George then excelled with his Australian Racing and Breeding Syndicate (ARABS). For only $500:00 per share anyone could buy into the portfolio. It allowed thousands of small players with limited means to both participate in and enjoy the exquisite thrill of thoroughbred ownership. At least that was the theory. Even I was sucked in. GER could be VERY persuasive! It actually worked; with some corollary benefits for the Ryder family. There usually were. Armed with some more ‘new money’ (other people’s) George acquired an impressive and select band of broodmares. He was good at this. He brought some of them with him from Woodlands. In racing and breeding George knew the score. His network and knowledge were unmatched. The ultimate ‘hussler’ Bobby Riggs would have been no match for G E Ryder on the tennis court, the golf course or the racetrack.

The ARABS syndicate was instantly successful. The distinctive colours of yellow-and-black diamonds showed up front and central in many races throughput NSW and even further afield. Pat Farrell from Muswellbrook was one of the principal trainers for the syndicate. George picked his team well. Star apprentice Wayne Harris’ name was on everyone’s lips. Winners began to flow regularly. Hungry appetites and slaked thirsts for new age success were assuaged; at least for the time being.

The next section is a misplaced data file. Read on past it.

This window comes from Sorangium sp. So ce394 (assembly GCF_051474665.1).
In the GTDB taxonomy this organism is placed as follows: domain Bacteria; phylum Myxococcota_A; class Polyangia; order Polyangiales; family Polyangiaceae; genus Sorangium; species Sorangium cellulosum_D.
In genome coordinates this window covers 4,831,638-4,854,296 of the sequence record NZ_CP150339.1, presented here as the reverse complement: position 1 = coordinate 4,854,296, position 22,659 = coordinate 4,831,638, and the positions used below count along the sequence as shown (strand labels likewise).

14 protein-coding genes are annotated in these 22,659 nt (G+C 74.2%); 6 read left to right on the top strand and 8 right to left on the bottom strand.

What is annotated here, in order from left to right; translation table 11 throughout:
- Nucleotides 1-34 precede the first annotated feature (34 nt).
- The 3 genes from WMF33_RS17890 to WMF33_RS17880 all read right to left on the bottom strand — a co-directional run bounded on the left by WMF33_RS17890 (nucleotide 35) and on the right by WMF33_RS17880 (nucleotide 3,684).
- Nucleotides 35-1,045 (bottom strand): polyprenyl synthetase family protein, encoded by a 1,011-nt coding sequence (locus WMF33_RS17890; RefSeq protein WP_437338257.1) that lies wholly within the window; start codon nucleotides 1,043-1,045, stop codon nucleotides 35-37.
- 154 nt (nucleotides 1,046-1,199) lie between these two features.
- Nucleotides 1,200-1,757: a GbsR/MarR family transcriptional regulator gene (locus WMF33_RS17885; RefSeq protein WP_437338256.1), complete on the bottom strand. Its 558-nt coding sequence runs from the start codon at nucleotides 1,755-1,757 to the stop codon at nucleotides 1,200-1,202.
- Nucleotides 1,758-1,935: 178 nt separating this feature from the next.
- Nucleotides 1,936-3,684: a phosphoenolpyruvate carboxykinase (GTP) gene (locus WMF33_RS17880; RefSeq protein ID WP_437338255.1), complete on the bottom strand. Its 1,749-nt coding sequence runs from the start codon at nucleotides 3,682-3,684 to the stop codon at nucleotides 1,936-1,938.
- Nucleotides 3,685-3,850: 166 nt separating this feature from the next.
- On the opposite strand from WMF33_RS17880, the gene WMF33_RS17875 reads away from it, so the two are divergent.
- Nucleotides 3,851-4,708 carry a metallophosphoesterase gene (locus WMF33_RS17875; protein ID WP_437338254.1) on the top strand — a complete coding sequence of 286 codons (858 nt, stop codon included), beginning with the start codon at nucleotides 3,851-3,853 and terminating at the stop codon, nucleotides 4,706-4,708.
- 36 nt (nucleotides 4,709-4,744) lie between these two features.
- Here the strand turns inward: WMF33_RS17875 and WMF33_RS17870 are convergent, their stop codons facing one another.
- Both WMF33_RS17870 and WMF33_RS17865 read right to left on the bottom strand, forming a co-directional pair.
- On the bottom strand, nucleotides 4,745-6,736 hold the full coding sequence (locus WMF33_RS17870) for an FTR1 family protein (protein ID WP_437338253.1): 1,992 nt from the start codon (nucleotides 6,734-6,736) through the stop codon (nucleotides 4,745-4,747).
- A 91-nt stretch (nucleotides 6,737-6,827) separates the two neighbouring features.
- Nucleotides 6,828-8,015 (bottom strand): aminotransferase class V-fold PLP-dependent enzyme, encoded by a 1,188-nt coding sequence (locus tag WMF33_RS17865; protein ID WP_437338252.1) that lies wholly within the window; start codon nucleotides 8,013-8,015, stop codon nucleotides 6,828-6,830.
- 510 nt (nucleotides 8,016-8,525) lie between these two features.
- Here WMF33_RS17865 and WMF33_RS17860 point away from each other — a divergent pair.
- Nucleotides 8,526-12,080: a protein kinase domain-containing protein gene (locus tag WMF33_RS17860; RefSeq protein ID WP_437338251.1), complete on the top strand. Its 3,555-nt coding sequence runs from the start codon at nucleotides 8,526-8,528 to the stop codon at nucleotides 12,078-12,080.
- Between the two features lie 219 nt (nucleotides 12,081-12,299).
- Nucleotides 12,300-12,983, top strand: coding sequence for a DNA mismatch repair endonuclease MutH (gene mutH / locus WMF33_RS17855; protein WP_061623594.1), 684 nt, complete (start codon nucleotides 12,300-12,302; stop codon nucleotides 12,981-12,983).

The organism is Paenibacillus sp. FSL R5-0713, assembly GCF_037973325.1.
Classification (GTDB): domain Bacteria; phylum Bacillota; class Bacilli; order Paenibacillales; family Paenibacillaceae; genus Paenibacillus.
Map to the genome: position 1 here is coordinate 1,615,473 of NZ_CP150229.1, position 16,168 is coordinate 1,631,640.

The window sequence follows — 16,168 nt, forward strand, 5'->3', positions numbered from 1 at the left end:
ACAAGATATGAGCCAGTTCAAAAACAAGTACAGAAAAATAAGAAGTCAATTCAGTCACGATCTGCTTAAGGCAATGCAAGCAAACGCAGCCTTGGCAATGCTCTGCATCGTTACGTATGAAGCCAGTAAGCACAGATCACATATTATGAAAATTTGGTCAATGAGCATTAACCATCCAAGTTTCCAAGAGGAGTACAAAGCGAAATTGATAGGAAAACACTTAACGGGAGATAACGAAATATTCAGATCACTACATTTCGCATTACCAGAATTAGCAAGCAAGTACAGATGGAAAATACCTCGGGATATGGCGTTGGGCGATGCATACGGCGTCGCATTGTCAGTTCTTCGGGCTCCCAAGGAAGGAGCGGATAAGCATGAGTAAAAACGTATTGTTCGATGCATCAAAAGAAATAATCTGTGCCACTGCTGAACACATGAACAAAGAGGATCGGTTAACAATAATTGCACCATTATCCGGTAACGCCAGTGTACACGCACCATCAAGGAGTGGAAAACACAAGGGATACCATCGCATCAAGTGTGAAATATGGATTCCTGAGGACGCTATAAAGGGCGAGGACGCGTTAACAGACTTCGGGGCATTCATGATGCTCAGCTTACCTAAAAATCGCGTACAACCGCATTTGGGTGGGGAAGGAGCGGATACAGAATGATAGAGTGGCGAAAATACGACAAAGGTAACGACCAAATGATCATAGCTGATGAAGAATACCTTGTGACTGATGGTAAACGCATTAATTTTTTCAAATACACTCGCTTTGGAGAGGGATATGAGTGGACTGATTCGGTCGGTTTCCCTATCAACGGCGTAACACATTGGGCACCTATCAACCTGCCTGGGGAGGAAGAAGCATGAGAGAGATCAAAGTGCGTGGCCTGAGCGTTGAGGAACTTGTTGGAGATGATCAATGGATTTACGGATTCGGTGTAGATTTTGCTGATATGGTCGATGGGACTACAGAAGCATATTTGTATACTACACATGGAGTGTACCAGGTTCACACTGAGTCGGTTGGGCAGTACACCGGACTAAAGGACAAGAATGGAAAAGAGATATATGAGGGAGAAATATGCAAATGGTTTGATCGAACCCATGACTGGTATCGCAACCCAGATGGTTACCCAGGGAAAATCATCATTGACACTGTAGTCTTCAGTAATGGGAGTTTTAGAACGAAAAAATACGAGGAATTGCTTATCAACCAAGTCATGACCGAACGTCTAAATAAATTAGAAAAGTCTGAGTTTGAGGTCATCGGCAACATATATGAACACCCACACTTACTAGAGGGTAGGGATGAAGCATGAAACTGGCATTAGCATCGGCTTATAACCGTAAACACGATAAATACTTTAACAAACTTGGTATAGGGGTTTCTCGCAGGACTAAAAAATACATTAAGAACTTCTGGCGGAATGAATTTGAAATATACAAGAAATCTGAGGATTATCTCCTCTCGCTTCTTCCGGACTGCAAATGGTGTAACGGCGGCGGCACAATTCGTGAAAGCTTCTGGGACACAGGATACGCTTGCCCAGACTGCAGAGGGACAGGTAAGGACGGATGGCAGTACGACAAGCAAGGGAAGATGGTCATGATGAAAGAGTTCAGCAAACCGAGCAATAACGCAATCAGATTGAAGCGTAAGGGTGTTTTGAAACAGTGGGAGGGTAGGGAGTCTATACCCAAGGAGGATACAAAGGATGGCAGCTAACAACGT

The major showcase for the syndicate became the Open Day at Kia Ora Stud allied with the Scone Race Club’s ARABS Cup Meeting at White Park Race Track in Scone. I can honestly claim title to the latter concept. At least 1000 ARABS patrons crowded into the Upper Hunter for the ‘big weekend’. By 1980 George had on-sold Kia Ora Stud to John Clift from ‘The Dip’ Stud at Breeza on the black soil plains between Quirindi and Gunnedah. ‘Gunsynd’ had made both names famous throughout the country. The ARABS secretariat office at Double Bay staffed by Ryder family members was also expensive to maintain.  Cash flow was imperative. Some lifestyles are fiscally consumptive.

I have just rediscovered the ‘Galloping Around’ report in the Scone Advocate by Brian Russell of the ARABS Cup meeting April 1980. Brian’s ecstatic report featured the headline ‘Robert Thompson King of the ARABS’. Should that have been Sheikh? Robert certainly had a great day riding half the program with three winners in the six race card. The main race was the $2500:00 Mary Tange 2yo Sires Produce Stakes won by ‘Miss Bayreme’. Mrs Ron Tange always attended the races dressed immaculately featuring exotic Ascot-style hats. She and husband Ron were great supporters; and sponsors. The latter matter was not lost on G E Ryder!

Years later John Messara sniffed out an opportunity. He launched a successful takeover bid for all the ARABS bloodstock by the simple expedient of acquiring a majority shareholding. George Ryder did not see him coming. It was a sad day for him and his ‘family of ARABS’. The distinctive colours also went with the deal. They have been sported by some of Australia’s greatest racehorses in recent times.  Miss Finland is a prime example. These are raced under the banner of John Messara’s Arrowfield Stud; now perhaps the most successful exponent in the nation? Many would argue convincingly that John is the present day ‘Sheikh of Racing’?